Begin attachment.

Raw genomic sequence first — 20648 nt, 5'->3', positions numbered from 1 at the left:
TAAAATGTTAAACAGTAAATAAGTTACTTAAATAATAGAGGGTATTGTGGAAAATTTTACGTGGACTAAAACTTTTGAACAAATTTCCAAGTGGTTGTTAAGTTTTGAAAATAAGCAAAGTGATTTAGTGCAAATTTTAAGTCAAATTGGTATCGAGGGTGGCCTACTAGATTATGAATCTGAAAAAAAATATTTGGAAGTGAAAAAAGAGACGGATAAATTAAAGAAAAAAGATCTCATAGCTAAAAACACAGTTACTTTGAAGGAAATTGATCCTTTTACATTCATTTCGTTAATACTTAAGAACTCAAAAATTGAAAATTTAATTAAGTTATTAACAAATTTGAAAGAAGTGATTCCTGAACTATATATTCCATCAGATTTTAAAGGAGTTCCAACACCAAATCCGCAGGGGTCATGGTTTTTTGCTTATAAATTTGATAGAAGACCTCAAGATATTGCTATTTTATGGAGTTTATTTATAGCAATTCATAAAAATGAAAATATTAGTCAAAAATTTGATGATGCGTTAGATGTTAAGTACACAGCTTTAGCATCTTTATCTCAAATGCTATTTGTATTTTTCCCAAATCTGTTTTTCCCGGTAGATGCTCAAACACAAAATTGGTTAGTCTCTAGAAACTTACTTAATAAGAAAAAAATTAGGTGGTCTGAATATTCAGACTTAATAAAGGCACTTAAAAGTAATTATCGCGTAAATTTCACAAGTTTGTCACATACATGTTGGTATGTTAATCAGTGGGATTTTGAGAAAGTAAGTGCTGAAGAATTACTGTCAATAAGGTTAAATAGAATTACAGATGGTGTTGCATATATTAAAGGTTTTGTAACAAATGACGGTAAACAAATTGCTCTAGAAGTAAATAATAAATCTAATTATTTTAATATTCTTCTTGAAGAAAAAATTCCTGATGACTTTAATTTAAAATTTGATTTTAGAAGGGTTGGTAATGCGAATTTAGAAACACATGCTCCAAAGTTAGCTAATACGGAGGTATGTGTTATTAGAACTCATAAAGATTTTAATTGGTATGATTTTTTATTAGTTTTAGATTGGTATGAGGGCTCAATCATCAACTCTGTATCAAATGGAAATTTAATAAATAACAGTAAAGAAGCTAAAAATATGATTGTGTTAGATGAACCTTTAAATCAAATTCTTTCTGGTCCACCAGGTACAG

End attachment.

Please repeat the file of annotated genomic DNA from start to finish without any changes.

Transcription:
Raw genomic sequence first — 20648 nt, 5'->3', positions numbered from 1 at the left:
TAAAATGTTAAACAGTAAATAAGTTACTTAAATAATAGAGGGTATTGTGGAAAATTTTACGTGGACTAAAACTTTTGAACAAATTTCCAAGTGGTTGTTAAGTTTTGAAAATAAGCAAAGTGATTTAGTGCAAATTTTAAGTCAAATTGGTATCGAGGGTGGCCTACTAGATTATGAATCTGAAAAAAAATATTTGGAAGTGAAAAAAGAGACGGATAAATTAAAGAAAAAAGATCTCATAGCTAAAAACACAGTTACTTTGAAGGAAATTGATCCTTTTACATTCATTTCGTTAATACTTAAGAACTCAAAAATTGAAAATTTAATTAAGTTATTAACAAATTTGAAAGAAGTGATTCCTGAACTATATATTCCATCAGATTTTAAAGGAGTTCCAACACCAAATCCGCAGGGGTCATGGTTTTTTGCTTATAAATTTGATAGAAGACCTCAAGATATTGCTATTTTATGGAGTTTATTTATAGCAATTCATAAAAATGAAAATATTAGTCAAAAATTTGATGATGCGTTAGATGTTAAGTACACAGCTTTAGCATCTTTATCTCAAATGCTATTTGTATTTTTCCCAAATCTGTTTTTCCCGGTAGATGCTCAAACACAAAATTGGTTAGTCTCTAGAAACTTACTTAATAAGAAAAAAATTAGGTGGTCTGAATATTCAGACTTAATAAAGGCACTTAAAAGTAATTATCGCGTAAATTTCACAAGTTTGTCACATACATGTTGGTATGTTAATCAGTGGGATTTTGAGAAAGTAAGTGCTGAAGAATTACTGTCAATAAGGTTAAATAGAATTACAGATGGTGTTGCATATATTAAAGGTTTTGTAACAAATGACGGTAAACAAATTGCTCTAGAAGTAAATAATAAATCTAATTATTTTAATATTCTTCTTGAAGAAAAAATTCCTGATGACTTTAATTTAAAATTTGATTTTAGAAGGGTTGGTAATGCGAATTTAGAAACACATGCTCCAAAGTTAGCTAATACGGAGGTATGTGTTATTAGAACTCATAAAGATTTTAATTGGTATGATTTTTTATTAGTTTTAGATTGGTATGAGGGCTCAATCATCAACTCTGTATCAAATGGAAATTTAATAAATAACAGTAAAGAAGCTAAAAATATGATTGTGTTAGATGAACCTTTAAATCAAATTCTTTCTGGTCCACCAGGTACAG